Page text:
Traditional Malay Health Practitioners Never Have Formal Training: UKM Study

Friday, 12 October 2012 00:00
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Story and Pixs by Abdul Ghani Nasir

BANGI, 12 Oct 2012 – A study compiling the preparations and usage of local medicinal plants to provide postnatal care found Malay traditional practitioners do not have any formal training.

“Knowledge and traditional prescriptions they have are passed from generation to generation merely by word of mouth.

“In the context of socioanthropology, the structure of the Malay traditional medicine is not fixed and rigid, thus allowing improvements and changes to be made according to suitability and current needs,” said Associate Professor Dr Jamia Azdina Jamal.

She carried the study with Dr Khairana Husain from the Drug and Herbal Research Centre, Faculty of Pharmacy, The National University of Malaysia (UKM) and Dr Zakiah Abd Ghafar from the National Pharmaceutical Control Bureau.

She said the study found various methods were used in the treatment of illnesses including use of herbal medicines such as spices, medicinal plants and animals; physical treatment such as massage, suction therapy and circumcision; as well as spiritual treatment such as recitation of the Quran and performing prayers.

The study “Medicinal Plants used for Postnatal Care in Malay Traditional Medicine in the Peninsular Malaysia” published in the Pharmagocnosy Journal, found that 23 preparations made from parts of 128 medicinal plants were used in providing postnatal care.

Dr Jamia Azdina and her team compiled information on the preparations which were categorised as jamu, fresh herbs, eye drops, poultice, medicated talcum powder and bathing solution. The medicinal plants comprised of 52 species belonging to 42 genera and 27 families.

Parts of plants used in the preparations include rhizomes, fruits/berries, leaves, seeds, barks, flowers, roots, whole plant, gall and bulb.

As the objective of the study is to compile information on the type and purpose of preparations, as well as the type and parts of medicinal plants used, they interviewed seven randomly selected Malay traditional medicine practitioners individually based on a set of questionnaires given prior to the interviews.

The practitioners were Salmi Hadi, Hussain Rais, Kalsom Abdullah and Painah Ahmad from Kampung Parit Medan, Muar Johor and Zainab Ahmad from Kampung Tiong Baru also in Muar. The other two were Yah Pit and Ujang Idris both from Kampung Tanjung Jati, Kuala Pilah. Hussain and Ujang were selected as they are well known in their locality.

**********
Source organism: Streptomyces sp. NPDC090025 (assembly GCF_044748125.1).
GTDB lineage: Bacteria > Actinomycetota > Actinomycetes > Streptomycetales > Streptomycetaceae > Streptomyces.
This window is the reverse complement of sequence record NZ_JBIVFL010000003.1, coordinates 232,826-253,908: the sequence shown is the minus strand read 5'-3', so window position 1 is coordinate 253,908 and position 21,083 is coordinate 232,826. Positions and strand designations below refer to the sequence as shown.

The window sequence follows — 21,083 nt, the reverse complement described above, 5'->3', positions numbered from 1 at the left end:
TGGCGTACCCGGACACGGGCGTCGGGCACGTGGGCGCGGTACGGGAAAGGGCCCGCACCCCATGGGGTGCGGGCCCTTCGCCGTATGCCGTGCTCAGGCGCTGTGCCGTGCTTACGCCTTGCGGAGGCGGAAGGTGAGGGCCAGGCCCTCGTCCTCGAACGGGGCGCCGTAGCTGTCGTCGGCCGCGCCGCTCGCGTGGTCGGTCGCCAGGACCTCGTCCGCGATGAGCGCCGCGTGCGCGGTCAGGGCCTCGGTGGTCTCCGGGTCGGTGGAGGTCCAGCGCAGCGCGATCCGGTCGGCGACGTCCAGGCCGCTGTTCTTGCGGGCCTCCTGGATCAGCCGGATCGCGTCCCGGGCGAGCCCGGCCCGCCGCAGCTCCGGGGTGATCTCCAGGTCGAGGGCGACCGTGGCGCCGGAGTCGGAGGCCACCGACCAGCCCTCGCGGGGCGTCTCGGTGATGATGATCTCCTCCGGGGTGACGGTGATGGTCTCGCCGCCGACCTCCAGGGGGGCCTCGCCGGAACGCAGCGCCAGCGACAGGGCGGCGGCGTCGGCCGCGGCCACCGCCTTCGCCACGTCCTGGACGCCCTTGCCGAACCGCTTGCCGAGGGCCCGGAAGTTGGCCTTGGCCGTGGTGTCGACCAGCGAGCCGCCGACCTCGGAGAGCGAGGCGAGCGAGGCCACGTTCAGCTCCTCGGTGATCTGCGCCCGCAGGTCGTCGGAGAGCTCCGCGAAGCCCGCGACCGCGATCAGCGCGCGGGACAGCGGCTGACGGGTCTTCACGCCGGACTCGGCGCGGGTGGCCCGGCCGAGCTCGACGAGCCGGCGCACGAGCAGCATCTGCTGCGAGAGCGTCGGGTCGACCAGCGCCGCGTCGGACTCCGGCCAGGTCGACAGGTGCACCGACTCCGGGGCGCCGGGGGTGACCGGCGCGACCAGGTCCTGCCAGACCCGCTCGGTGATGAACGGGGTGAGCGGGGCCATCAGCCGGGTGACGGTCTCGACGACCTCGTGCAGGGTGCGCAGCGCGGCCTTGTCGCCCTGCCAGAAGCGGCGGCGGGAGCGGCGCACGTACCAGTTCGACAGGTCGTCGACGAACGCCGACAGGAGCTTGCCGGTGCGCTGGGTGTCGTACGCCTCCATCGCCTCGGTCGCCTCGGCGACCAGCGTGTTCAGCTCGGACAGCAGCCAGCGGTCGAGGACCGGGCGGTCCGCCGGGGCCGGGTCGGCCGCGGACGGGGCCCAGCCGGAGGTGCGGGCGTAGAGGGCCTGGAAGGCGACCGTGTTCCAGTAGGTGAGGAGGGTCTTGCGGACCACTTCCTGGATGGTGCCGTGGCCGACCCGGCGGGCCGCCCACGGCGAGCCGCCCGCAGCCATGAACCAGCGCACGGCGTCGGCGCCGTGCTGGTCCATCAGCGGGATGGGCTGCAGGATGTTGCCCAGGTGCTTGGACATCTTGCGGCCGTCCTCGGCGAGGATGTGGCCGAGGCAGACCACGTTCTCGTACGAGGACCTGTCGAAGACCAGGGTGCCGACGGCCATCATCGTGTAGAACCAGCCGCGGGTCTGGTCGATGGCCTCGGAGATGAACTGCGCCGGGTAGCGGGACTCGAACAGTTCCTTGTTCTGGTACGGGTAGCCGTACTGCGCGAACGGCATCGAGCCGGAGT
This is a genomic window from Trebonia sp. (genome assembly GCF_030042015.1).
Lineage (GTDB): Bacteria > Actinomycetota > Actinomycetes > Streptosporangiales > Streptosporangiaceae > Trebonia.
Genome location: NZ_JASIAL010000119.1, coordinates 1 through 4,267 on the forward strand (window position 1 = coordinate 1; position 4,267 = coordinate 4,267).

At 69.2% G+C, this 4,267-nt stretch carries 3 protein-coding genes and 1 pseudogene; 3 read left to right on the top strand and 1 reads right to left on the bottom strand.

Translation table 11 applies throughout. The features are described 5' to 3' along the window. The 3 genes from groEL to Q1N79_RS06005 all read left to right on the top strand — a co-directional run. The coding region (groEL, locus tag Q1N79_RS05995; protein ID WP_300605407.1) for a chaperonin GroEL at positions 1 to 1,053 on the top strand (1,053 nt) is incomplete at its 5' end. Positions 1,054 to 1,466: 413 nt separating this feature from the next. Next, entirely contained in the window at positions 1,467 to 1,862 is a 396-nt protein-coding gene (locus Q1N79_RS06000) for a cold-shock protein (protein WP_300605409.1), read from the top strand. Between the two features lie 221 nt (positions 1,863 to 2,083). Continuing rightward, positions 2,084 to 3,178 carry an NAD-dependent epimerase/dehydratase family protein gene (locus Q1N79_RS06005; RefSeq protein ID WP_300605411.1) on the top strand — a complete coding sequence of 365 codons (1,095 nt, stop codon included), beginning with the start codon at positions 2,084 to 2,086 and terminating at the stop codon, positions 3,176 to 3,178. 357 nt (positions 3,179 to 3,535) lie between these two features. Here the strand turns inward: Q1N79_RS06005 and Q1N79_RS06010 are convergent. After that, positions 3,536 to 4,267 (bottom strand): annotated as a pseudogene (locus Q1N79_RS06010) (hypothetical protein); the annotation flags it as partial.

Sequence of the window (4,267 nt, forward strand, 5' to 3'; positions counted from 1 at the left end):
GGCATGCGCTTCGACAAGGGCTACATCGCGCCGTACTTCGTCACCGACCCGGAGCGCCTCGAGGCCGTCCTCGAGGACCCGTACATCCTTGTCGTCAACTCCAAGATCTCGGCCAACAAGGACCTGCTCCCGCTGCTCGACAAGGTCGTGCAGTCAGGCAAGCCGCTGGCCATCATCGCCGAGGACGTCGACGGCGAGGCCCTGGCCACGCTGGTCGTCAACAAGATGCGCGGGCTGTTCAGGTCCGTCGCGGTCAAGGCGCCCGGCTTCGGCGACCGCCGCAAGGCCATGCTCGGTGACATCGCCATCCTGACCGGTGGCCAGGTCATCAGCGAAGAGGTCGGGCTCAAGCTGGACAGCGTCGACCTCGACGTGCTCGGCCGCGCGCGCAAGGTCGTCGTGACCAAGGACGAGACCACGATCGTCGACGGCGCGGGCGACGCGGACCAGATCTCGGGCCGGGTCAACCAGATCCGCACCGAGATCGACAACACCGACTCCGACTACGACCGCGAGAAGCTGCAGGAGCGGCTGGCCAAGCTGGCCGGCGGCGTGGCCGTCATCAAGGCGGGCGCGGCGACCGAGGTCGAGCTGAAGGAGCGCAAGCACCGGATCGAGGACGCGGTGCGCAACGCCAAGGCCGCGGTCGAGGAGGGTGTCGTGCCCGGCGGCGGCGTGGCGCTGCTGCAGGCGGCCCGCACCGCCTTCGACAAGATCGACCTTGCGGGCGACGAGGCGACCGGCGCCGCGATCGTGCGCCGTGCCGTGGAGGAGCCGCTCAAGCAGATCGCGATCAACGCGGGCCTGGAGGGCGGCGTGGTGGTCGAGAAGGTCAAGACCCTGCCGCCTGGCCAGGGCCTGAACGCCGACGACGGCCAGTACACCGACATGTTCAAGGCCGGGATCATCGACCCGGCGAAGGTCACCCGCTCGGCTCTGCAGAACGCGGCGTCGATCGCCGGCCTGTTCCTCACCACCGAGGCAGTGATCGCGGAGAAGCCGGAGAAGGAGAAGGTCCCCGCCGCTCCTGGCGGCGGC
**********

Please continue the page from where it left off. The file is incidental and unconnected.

Dr Jamia Azrina said in Malay traditional medicine, traditional midwife (mak bidan) is an important practitioner owing to her role in treating and advising women on health care and health problems.

“The fundamental task of a traditional midwife is taking care of a pregnant mother before, during and after childbirth. Frequently, women seek help from the traditional midwife when they have problems associated with the reproductive system.

“Treatment is often carried out by body massage with either ordinary cooking oil or medicated oil. Massage has been found to be beneficial for relaxation of the body, as well as for relieve of joint and muscle pains and stiffness,” she said.

Sometimes a mixture of medicinal plants, commonly known as jamu (unprocessed or dried natural materials used for medicinal or health care purposes), is prescribed to the patient. Jamu is traditionally used for the relief of minor illnesses, as health and food supplements, as well as in cosmetics.

Other preparations made by the traditional midwife include air selusuh (medicine prior to and during childbirth), ubat periuk (medicine after childbirth), makjun (spherical semi-solid preparation), bedak sejuk (rice talcum powder), param (medicated talcum paste), liniment and hot compression.

Dr Jamia Azrina said that most Malay communities believe that special attention and care should be given to a new mother during her confinement in order to help restore energy and vitality.

Jamu is usually given in the morning, followed by body massage for at least three consecutive days. Later, hot compression using a wrapped hot stone is applied onto the abdominal part.